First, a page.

Here’s something that may be of interest to people who are interested in the history of gaming, especially if you want to expand your knowledge beyond the United States and Japan. Longtime games writer Dan Whitehead has just published a new book entitled Speccy Nation: A Tribute to the Golden Age of British Gaming, a retrospective on the venerable ZX Spectrum home computer. In Speccy Nation, Dan Whitehead examines 50 ZX Spectrum games, from popular classics to the bizarre and obscure. (Via Games Press.)
Largely unknown in the United States, the ZX Spectrum was a personal computer first released in the United Kingdom in 1982 by Sinclair Research. There were ultimately eight different models of the computer released, selling over 5 million units and spawning myriad imitators and clones. It was one of the first personal computers to reach a mainstream audience in the United Kingdom and would dominate that market for much of the 1980s, giving it an enormous influence an enormous influence on British computer gaming and the British software industry in general that is still felt.
It spawned a software library of over 24,000 titles. There were thousands of games released, as well as other software including programming tools, word processors, spreadsheet programs, drawing and art programs, and more. Despite the discontinuation of production of the ZX Spectrum line, development of new Spectrum titles by devoted fans continues to this day.
Reading about the technology of that era really gives you an appreciation of just how radically things have advanced in a few decades, and a deep respect for the skill and ingenuity of game developers of that era, who had to work with resources that seem absurdly meager by modern standards. The first ZX Spectrums in released in 1982 were available in two models, one with 16 liobytes of RAM and- for the the serious enthusiast who demanded maximum performance- one with 48 kB of RAM. The computer I’m writing this on now- which I built from previous-generation parts, and gets respectable performance on modern games but can’t hold a candle to the sort of hardware used by the hard-core enthusiasts crowd- has over 170,000 times as much RAM, and I’m not even using half of the RAM slots. And yet, developers working with that 48 kB helped bring computers out of the realm of laboratories and business and military infrastructure and into average people’s homes.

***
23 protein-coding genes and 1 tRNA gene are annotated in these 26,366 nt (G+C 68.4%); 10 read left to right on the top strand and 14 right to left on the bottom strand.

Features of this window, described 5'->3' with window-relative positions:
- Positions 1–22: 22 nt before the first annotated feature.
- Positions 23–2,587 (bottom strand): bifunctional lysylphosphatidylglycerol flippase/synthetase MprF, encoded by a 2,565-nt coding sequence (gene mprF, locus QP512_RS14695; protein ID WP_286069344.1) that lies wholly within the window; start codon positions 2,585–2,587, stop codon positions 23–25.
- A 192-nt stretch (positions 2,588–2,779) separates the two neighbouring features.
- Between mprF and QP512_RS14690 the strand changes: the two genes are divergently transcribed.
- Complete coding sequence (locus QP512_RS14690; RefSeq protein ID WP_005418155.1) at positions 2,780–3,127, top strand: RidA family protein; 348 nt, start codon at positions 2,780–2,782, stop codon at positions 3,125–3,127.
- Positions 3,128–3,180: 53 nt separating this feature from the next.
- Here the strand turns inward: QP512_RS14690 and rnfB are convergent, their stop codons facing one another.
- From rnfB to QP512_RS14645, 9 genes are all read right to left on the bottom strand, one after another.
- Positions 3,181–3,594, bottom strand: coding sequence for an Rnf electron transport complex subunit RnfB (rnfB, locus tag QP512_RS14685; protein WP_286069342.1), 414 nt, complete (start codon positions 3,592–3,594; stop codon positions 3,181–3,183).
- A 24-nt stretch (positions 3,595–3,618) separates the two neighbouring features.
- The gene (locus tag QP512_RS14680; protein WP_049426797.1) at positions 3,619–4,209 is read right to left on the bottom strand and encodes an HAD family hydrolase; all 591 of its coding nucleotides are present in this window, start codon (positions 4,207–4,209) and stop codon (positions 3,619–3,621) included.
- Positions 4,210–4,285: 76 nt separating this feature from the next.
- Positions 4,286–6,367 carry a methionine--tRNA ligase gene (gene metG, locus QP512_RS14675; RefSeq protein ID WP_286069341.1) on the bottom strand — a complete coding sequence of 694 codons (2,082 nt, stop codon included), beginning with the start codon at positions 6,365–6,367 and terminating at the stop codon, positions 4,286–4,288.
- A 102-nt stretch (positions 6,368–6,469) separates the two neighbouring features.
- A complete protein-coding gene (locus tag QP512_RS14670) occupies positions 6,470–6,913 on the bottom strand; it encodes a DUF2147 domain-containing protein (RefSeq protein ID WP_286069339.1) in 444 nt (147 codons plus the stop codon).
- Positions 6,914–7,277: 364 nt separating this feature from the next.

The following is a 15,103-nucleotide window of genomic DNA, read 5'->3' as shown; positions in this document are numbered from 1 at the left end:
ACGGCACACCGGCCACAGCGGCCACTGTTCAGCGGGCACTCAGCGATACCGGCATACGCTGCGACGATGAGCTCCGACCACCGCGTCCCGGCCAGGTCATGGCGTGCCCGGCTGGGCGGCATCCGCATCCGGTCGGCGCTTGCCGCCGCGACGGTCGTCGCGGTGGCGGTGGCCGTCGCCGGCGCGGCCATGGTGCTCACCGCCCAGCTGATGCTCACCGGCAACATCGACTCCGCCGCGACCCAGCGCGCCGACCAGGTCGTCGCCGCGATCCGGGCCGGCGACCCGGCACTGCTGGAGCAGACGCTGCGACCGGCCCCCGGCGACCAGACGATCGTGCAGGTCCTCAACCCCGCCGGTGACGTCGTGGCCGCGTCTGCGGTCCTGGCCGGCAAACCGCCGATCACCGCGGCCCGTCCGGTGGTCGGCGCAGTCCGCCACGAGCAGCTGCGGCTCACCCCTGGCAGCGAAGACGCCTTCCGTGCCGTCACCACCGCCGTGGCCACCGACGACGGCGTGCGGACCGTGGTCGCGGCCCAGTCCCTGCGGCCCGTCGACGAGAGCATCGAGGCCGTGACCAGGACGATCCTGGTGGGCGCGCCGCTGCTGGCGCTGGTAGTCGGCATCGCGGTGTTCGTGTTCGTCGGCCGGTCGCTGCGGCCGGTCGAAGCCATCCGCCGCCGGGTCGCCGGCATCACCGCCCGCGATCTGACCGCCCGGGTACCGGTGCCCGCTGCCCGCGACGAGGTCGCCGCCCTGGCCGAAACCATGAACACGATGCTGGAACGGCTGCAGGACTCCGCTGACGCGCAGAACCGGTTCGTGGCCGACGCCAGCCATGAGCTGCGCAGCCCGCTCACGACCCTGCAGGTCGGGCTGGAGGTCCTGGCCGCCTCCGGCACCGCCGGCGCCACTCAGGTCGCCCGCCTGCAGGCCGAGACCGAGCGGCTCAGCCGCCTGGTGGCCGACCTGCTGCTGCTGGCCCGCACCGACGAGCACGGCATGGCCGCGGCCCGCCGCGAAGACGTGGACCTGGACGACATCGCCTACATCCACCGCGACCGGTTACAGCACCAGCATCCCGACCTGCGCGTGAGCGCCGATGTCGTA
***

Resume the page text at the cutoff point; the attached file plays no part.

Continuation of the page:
(In my case, it also inspires a renewed disdain for my elementary school’s rather grandiosely named “computer lab,” where the technology was primitive even by the standards of the 80s and early 90s and monitors that could display colors other than green were the stuff of science fiction.)
Speccy Nation: A Tribute to the Golden Age of British Gaming is available in both paperback and Kindle e-book format from Amazon.com. If you’re curious about the ZX Spectrum and are interested in learning more, check out the World of Spectrum website, which has a vast wealth of information on the subject.
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